District of Columbia Court of Appeals
The District of Columbia Court of appeals was established by congress in 1970. The court consists of a chief judge and eight associate judges. From time to time retired judges assist the court with its caseload.
The District of Columbia Court of Appeals is authorized to review all final orders, judgments and specified interlocutory orders of the Superior Court. The Court of Appeals also has jurisdiction to review decisions of the administrative agencies, boards, and commissions of the District of Columbia Government, as well as answer questions of law certified by federal and state appellate court. The Court of Appeals also reviews proposed rules of the Superior Court and promulgates its own rules. Either party may appeal a decision rendered in the Superior Court to the Court of Appeals of the District of Columbia. Clients need to understand that appeals are heard on the record and no new testimony is taken. There needs to be a legitimate appealable issue before an appeal should be taken since costs can be assessed against the losing party on appeal. Simply being dissatisfied with the result is not an appealable issue. One must show that the trial judge misapplied the law, made erroneous evidentiary or legal rulings that affected the outcome of the case or there was some other issue that prejudiced the outcome of the case that should not have occurred. Appeals are very difficult to win and are generally not recommended unless it is clear that error was committed at the trial level.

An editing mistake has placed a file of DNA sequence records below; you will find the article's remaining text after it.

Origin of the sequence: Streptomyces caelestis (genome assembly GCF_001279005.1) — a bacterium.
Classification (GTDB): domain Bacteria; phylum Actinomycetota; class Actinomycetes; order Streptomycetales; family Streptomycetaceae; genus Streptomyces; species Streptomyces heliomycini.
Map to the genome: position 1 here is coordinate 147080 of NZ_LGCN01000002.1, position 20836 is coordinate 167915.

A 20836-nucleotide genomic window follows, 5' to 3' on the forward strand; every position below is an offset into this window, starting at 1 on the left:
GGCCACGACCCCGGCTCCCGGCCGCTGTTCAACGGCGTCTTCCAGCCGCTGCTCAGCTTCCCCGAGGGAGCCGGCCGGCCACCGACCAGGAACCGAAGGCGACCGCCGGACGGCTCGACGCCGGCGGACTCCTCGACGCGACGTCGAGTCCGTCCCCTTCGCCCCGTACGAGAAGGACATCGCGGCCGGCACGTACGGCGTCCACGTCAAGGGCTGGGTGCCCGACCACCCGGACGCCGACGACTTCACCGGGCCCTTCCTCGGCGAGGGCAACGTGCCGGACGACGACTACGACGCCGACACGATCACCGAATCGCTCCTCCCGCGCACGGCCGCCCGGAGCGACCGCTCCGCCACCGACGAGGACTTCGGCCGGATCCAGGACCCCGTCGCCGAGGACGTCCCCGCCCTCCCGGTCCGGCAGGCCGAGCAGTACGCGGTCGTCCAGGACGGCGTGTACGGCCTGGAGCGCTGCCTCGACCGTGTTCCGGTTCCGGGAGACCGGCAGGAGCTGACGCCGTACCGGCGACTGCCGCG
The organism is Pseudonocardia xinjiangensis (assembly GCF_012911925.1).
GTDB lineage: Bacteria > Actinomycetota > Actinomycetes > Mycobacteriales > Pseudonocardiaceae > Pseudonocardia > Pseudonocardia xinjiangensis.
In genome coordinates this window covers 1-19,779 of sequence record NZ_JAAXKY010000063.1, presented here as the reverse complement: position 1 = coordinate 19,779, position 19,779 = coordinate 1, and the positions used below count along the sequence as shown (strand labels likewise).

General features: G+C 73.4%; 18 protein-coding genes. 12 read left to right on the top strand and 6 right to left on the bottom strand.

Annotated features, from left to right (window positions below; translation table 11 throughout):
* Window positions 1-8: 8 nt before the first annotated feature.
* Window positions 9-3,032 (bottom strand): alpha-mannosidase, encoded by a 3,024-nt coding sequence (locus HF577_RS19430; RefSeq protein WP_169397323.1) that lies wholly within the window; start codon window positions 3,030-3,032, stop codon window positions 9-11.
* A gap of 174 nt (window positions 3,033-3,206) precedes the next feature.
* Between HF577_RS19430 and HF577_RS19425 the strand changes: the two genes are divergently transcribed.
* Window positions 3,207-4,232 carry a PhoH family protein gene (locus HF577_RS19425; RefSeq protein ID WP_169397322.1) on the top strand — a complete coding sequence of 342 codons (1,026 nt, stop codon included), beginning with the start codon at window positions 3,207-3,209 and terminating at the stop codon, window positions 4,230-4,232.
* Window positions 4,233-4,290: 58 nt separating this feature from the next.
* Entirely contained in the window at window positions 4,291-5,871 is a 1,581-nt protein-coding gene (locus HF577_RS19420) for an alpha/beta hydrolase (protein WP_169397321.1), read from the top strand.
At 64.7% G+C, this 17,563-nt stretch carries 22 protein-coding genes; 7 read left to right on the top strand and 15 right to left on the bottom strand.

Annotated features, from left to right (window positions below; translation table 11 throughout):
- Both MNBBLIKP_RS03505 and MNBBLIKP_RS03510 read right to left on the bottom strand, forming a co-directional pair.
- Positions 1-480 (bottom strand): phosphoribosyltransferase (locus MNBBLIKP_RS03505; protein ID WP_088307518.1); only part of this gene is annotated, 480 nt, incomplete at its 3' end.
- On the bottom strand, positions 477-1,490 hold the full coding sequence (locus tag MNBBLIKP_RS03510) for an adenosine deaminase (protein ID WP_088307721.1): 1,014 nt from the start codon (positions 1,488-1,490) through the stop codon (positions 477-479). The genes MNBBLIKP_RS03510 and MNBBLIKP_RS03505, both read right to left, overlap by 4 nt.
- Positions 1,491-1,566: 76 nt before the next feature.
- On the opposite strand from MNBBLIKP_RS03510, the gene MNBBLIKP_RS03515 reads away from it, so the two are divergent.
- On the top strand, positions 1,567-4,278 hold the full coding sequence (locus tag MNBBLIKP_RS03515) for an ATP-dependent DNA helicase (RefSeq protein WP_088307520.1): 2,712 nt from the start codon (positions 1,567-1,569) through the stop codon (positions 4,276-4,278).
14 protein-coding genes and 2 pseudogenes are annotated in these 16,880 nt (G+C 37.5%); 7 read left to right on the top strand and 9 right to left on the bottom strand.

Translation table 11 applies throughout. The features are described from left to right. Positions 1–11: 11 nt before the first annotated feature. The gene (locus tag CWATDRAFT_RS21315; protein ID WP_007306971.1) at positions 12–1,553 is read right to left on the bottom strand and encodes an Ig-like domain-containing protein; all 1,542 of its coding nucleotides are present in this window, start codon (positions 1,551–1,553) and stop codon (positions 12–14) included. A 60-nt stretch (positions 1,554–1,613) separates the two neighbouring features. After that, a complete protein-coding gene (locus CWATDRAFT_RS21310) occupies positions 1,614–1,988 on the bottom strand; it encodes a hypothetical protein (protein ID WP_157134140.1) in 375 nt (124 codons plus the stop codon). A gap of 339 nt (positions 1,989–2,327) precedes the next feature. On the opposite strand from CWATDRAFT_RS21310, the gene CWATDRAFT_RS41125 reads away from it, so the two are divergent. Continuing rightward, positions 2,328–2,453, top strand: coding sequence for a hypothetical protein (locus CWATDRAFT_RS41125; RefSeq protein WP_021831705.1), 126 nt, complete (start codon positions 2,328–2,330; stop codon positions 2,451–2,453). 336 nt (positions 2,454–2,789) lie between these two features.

After 5:00p.m., filings can be made in the after-hours filing box in the lobby of the Moultrie Courthouse.
500 Indiana Avenue, N.W., Sixth Floor
Washington, D.C. 20001
Phone: (202) 879-2700